Dear Mr Kim,

ATARN is the worldí»s pre-eminent research organization dedicated to maintaining and promoting the archery traditions of Asia. Based in Hong Kong, we maintain an Internet website at http://www.atarn.org .

The archery traditions and equestrian skills of Asia (for example those of Mongolia, China, Korea, Tibet, Bhutan and Japan) have at one time or another enjoyed cross-fertilization and exchange of techniques. Now some of these great traditions have disappeared, while others flourish, but in isolation.

Asian archery and equestrian traditions are rich in folklore, history, artistic expression, philosophy, technique, science and technology. Some, however, are in danger. In some Asian regions, the influence of western materialistic culture threatens to cause a loss of interest among potential new exponents. Sometimes, it is the craft of the bow and arrow makers which is under threat because of the dying-out of skills or the disappearance of sources of traditional materials.

Our members worldwide have long admired the archery skills of the Korean people. These skills are not only reflected in the outstanding results that Korean archers have obtained in the Olympics, but also in the preservation of Korean traditional archery using the horn bow (gaahk goong ╩ă¤ß). Korean traditional archery has thousands of years of history and the craftsmanship of Korean bow-makers was recorded in stories from the time of the Chinese Tang Dynasty.

We have been happy to learn that Korean traditional bow-making has been supported by the Korean Government. For example, the Ministry of Culture bestowed the title of í«intangible cultural assetí» on one Korean bow maker, Master Kim Bak-young.

It is therefore with great concern that our Members have learned that the Korean Government has recently banned the importation into Korea of dried water buffalo sinew and horn. Such materials cannot be found in Korea, and they always been imported from China. These two materials are indispensable materials for manufacture of the Korean traditional horn bow, and without access to such materials, the craft of bow-making ? that was so rightly recognized by the Ministry of Culture ? will die out.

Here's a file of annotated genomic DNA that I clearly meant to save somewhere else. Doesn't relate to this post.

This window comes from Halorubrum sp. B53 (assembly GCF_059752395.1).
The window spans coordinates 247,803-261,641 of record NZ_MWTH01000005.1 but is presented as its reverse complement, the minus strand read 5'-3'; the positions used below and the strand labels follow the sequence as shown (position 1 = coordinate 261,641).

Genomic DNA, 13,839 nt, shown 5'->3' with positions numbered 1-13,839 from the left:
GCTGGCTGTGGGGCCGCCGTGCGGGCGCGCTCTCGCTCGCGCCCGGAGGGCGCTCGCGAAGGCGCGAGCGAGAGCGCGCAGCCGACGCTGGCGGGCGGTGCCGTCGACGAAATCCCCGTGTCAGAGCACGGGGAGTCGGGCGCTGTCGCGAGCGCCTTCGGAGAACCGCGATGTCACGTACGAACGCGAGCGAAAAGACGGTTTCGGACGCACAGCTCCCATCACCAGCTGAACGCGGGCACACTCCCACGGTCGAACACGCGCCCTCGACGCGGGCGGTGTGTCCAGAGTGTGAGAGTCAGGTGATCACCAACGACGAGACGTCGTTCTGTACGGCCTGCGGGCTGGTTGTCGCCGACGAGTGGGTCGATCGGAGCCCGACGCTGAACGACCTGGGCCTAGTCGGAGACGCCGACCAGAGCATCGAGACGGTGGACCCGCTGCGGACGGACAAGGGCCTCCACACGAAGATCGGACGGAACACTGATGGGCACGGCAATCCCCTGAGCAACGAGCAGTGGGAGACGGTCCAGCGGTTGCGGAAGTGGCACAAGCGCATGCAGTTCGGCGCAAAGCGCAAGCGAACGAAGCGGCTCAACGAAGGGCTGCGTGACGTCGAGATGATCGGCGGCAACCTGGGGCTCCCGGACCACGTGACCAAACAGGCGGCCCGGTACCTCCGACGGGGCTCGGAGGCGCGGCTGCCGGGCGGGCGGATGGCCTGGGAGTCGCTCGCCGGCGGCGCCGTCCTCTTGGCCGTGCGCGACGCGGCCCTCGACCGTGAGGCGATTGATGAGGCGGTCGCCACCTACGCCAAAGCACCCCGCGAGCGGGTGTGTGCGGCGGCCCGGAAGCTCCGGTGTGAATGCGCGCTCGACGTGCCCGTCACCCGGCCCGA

Please accept this letter expressing our concern for the present situation and transmit it to His Excellency the Minister of Culture of the Republic of Korea. We should be grateful for a reply explaining the purpose of this import ban on horn and sinew by the Korean Government, and informing us of anything that our Organization can do to be of assistance.

Yours truly,

(Stephen Selby)

Karl Zeilinger, from Germany, wrote up some ideas:

Draft for a possible argument strategy.

1. The responsible Korean government authorities should be contacted from our side and asked for the reason of that import prohibition for horn and sinew.

2. In parallel we should contact the Korean Embassies in our homelands and ask the same questions (I am in contact with the Korean Embassy in Berlin).

3. In these contacts and inquiries our fear regarding the future of the traditional Korean hornbow makers should not refer to "the possible end of a - nice to have - but unfortunately just minor important niche industry", we have to refer instead to the significance of Korean hornbow making as a traditional craftsmanship and a unique Korean handicraft with a more than 1000 years tradition and history. We have to remind the government authorities on their special responsibilities and that they have undertaken an obligation when the Korean Government enacted the CULTURAL PROPERTIES PROTECTION LAW in 1962, FOR THE BETTER PRESERVATION; INHERITANCE AND PROMOTION OF INVALUABLE HANDICRAFT CRAFTSMANSHIP. This law protects and promotes the Korean traditional hornbow makers and their craft explicitly as Important Intangible Cultural Property No. 47.

4. Following this line I quote from the book "Traditional Handicrafts" published 2001 by Cultural Properties Administration, The Republic of Korea: